College of Natural and Computational Sciences

Associate Dean, JensenBrenda Jensen, Ph.D.

Associate Professor of Biology
Associate Dean, College of Natural and Computational Sciences

Email: bjensen@hpu.edu
Phone: 808-236-3533
Website: Jensen Lab Group (Work in progress)

Education: B.S., Marine Science, Eckerd College; Ph.D., Biological Oceanography, Massachusetts Institute of Technology/Woods Hole Oceanographic Institution; Post-doctoral Fellowship, Boston University

Interests: Marine mammal biology, toxicology, biomarkers for stress responses, marine mammal diseases

Courses Taught: BIOL 4030-1 Cell and Molecular biology lecture and lab; MARS 6010 Toxicology and Stress Responses in Marine Communities.

Principal Research Interests
My primary research interest is to investigate how anthropogenic (human caused) stressors impact Hawaii’s marine organisms, particularly in sentinel species such as whales and dolphins.  There is a widespread misconception that Hawaii is so geographically remote that issues like marine pollution should not have a large impact on cetaceans in this area.  Unfortunately, global distribution of chemicals resistant to environmental degradation means that no marine environment is “pristine”.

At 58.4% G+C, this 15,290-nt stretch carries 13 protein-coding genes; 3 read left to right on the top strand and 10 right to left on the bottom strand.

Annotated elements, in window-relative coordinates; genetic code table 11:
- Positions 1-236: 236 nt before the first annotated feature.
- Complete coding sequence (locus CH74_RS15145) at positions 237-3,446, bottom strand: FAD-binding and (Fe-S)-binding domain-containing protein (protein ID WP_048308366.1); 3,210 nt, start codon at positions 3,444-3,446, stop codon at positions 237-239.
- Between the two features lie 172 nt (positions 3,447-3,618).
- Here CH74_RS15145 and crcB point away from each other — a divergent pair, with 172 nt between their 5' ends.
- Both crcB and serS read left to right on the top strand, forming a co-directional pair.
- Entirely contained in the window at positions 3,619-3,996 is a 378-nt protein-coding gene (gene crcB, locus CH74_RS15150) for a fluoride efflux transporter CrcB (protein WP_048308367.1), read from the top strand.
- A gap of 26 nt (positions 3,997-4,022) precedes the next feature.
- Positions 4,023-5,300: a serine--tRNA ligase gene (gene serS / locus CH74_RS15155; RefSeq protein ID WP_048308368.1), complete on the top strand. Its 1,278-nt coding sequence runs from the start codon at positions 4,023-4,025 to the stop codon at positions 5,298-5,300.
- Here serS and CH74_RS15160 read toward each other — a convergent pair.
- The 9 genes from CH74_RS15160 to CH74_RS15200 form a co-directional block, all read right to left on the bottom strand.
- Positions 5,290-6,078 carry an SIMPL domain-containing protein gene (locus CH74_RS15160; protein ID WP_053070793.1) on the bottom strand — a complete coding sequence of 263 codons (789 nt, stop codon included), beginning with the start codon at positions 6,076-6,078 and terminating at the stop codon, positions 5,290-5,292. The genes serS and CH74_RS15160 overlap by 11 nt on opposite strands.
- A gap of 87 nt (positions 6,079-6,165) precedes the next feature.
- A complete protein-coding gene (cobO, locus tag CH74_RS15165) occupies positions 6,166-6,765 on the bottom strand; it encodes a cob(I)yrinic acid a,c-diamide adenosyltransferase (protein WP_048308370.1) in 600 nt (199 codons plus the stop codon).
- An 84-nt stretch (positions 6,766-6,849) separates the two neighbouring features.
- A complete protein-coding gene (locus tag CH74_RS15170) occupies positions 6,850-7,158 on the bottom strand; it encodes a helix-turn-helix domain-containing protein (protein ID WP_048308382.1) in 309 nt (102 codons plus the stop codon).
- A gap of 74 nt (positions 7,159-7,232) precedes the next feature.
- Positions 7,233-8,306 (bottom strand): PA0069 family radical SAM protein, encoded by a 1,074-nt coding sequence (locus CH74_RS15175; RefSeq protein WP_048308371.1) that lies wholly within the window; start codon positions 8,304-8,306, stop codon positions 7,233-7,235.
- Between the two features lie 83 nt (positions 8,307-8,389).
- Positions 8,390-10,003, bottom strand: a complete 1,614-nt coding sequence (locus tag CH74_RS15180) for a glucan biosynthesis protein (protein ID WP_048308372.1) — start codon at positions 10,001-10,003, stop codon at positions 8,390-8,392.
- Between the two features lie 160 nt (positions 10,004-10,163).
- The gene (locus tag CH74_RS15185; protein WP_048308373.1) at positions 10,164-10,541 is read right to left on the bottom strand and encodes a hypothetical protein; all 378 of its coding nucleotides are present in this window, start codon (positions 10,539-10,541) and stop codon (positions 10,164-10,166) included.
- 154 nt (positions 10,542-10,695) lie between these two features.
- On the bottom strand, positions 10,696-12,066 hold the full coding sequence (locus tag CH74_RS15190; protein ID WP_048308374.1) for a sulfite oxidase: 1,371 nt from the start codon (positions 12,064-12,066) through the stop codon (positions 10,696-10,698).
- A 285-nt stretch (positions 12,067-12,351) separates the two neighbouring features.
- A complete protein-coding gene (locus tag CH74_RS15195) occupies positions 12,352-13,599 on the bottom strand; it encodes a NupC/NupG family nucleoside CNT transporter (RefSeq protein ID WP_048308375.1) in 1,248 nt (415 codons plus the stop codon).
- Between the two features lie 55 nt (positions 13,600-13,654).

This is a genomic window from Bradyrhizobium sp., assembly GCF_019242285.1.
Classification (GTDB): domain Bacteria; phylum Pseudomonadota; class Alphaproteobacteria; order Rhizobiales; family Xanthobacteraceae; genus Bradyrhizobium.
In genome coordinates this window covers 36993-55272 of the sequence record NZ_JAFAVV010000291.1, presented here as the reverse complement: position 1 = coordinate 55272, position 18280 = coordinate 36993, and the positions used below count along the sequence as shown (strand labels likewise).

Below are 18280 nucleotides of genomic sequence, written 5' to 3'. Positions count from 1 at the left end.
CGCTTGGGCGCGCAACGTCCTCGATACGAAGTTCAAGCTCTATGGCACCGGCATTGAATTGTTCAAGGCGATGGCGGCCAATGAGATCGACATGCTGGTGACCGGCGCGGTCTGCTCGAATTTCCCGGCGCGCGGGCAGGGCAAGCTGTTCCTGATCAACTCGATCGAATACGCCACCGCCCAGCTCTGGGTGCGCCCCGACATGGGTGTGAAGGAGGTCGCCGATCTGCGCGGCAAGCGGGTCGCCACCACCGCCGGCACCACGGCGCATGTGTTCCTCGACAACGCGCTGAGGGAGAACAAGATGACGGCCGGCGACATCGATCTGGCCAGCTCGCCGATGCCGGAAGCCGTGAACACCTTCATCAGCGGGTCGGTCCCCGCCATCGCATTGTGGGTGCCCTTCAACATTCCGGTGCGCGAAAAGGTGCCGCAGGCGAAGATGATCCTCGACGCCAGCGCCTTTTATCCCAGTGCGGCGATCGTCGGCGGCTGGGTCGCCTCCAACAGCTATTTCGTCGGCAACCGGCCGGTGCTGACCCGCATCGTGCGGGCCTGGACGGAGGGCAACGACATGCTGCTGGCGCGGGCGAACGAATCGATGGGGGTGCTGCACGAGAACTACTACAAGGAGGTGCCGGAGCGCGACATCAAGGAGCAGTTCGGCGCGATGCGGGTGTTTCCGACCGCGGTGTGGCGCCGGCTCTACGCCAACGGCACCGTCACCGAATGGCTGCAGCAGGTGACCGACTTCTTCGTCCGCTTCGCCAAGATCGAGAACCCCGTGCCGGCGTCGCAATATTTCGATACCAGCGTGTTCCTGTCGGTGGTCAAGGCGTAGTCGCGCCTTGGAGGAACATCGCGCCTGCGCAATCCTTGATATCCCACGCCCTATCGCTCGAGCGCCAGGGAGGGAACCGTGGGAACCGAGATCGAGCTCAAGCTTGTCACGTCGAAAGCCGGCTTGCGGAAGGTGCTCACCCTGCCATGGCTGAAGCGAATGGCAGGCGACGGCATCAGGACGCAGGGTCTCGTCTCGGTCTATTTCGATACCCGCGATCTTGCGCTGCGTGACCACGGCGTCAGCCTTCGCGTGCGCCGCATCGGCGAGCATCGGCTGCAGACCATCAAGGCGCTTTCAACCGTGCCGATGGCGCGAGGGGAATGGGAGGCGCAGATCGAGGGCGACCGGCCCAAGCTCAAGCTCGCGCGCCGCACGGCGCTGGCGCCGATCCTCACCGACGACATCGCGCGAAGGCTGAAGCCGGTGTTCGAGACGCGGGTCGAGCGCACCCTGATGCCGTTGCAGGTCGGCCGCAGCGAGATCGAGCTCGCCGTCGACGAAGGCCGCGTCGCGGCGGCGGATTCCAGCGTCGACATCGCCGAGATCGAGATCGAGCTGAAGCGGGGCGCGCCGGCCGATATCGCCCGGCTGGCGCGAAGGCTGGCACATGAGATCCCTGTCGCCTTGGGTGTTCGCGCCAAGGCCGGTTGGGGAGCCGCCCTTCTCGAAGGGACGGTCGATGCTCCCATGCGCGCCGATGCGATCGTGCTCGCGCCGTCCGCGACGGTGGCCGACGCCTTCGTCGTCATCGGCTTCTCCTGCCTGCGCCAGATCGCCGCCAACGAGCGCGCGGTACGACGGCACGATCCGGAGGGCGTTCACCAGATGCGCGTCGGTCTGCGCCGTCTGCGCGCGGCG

A key project that drives much of our research is the HPU Marine Mammal Stranding Program. In close collaboration with the National Oceanic and Atmospheric Administration (NOAA), we respond to dead stranded cetaceans in the Hawaiian Islands (and beyond) in order to better understand why these animals stranded, and to learn about the biology of Hawaiian cetaceans in general.  Another important collaborator is the National Institute of Standards and Technology (NIST).  NIST has partnered with us to measure contaminants and their effects in several marine species, including marine mammals, sea turtles and sea birds. 

Because anthropogenic stressors can negatively impact the immune response, we also have several projects focusing on disease screening and characterization. For example, we have recently identified the first case of morbillivirus, a disease that has caused several major outbreaks over the last 3 decades, in two of our stranded whales, and further characterization is ongoing.